Meghan Markle attends the opening ceremony on day 1 of the Invictus Games Toronto 2017 at Air Canada Centre on September 23, 2017 in Toronto, Canada. The Games use the power of sport to inspire recovery, support rehabilitation and generate a wider understanding and respect for the Armed Forces.
Karwai Tang WireImage

Certainly, compared to custom dresses from Givenchy and Mulberry handbags, Aritzia’s products are some of the most affordable that consumers can buy to replicate Markle’s wardrobe. The high-cost of Markle’s wardrobe has generated headlines in the last few weeks, with some estimates touching the low millions. (It should be noted that members of the Royal Family cannot accept clothing for free, like Hollywood celebrities often do. Royals are required to pay out of their own funds, but Markle came into the marriage with a sizable bank of account of her own given her successful TV career.)

Markle has worn some more mainstream (or high street, in British parlance) brands, with items from J. Crew and, possibly most notably, Everlane. While Aritzia’s executives might be quick to thank Markle, J. Crew certainly hasn’t seen a similar boost from Markle—or other customers—over the last few quarters.

As for Everlane, Markle’s use of the San Francisco-based company’s cognac Day Market Tote at last summer’s Invictus Games still generates stories. And yes, it did sell out after Markle was photographed with it. But Everlane—which targets a young, female, mostly millennial audience like Aritzia—already has a substantial cult following through its social channels and pop-up stores around the country. It routinely sells out a variety of products, from flats to t-shirts to “packable” backpacks, much to the chagrin of its customer base from time to time. Recently restocked, even if the Day Market Tote sells out, it will probably sell out again on its own merit and relatively affordable price tag—not because who wore it. The same theory could be applied to plenty of future items that Markle dons, or even past items that have since sold out.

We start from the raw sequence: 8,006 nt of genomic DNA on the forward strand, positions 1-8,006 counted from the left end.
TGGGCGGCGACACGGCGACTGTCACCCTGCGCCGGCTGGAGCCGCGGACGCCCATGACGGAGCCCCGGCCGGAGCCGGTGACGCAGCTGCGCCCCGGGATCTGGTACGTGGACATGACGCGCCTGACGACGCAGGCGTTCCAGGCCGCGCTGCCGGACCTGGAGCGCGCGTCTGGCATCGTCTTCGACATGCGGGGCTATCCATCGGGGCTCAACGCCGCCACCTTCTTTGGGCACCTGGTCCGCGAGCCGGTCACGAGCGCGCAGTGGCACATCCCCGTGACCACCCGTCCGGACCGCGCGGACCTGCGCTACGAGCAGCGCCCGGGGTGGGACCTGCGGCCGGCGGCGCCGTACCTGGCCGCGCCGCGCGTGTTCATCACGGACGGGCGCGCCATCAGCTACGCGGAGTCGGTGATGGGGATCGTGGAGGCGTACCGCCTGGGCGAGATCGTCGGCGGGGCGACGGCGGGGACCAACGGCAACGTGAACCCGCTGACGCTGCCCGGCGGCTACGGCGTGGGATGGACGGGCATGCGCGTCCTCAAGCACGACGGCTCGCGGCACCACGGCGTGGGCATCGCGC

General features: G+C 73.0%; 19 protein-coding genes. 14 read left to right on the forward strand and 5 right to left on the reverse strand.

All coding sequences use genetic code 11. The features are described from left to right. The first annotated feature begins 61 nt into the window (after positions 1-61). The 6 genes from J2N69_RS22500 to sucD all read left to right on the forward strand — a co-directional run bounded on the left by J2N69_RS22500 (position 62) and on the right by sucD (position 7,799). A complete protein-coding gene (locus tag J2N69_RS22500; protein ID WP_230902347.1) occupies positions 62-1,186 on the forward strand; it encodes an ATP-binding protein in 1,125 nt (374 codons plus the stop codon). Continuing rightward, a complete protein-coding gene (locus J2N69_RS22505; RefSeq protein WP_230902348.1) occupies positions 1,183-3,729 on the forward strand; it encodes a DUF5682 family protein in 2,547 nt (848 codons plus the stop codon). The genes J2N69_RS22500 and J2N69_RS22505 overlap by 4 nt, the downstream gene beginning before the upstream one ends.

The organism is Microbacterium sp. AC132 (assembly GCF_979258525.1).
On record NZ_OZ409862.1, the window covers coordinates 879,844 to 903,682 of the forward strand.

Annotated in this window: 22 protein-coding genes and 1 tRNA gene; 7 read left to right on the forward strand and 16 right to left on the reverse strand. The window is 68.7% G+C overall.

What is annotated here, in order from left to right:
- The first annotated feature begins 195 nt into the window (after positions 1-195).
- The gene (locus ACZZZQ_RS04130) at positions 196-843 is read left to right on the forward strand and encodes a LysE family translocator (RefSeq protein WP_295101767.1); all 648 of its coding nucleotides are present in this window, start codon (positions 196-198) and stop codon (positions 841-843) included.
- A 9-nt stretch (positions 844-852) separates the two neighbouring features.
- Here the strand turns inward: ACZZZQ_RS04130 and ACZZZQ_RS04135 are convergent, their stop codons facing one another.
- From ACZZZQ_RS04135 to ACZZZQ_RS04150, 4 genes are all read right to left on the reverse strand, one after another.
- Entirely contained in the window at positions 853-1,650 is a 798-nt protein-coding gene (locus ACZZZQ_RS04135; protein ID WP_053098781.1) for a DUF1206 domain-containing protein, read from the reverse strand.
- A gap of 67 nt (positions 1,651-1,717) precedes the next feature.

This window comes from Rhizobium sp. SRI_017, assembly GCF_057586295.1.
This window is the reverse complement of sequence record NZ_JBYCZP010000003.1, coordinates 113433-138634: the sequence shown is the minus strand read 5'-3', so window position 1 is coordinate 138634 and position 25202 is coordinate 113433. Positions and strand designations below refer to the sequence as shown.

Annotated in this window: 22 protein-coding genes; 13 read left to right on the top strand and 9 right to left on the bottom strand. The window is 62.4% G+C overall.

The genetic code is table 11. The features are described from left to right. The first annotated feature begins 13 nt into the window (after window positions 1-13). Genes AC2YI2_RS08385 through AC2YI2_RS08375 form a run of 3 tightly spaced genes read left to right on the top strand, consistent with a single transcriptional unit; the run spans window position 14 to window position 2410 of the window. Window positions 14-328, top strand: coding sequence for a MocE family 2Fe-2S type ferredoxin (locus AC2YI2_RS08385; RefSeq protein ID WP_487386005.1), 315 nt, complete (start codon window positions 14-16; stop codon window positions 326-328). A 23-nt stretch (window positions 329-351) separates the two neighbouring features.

There has been chatter about whether or not Meghan will generate a “Meghan Effect” similar to the way some analysts have extolled the “Kate Effect” and fans’ zeal for clothing and accessories worn by the Duchess of Cambridge. Certainly, Middleton’s appearances have helped with exposure for brands like British label Reiss and maternity line Seraphine, and much of what she wears (when the cost is within reason for the common folk) often sells out quickly.

But such sudden attention has caused some online retailers’ sites to crash (and downtime is never good for sales), and global fervor almost definitely contributed to the demise of Issa, the label of the now-iconic sapphire blue wrap dress Middleton wore during her engagement announcement in 2010, which launched the whole Kate Effect in the first place.

If Markle wears Aritzia, or picks up another mid-market label as a favorite brand, on a routine basis, that could give the prophecy of the Meghan Effect more solid ground. Until then, retailers shouldn’t pin hopes for recurring record quarterly sales on their three-quarter length sleeves based on celebrity, or royal, appearances.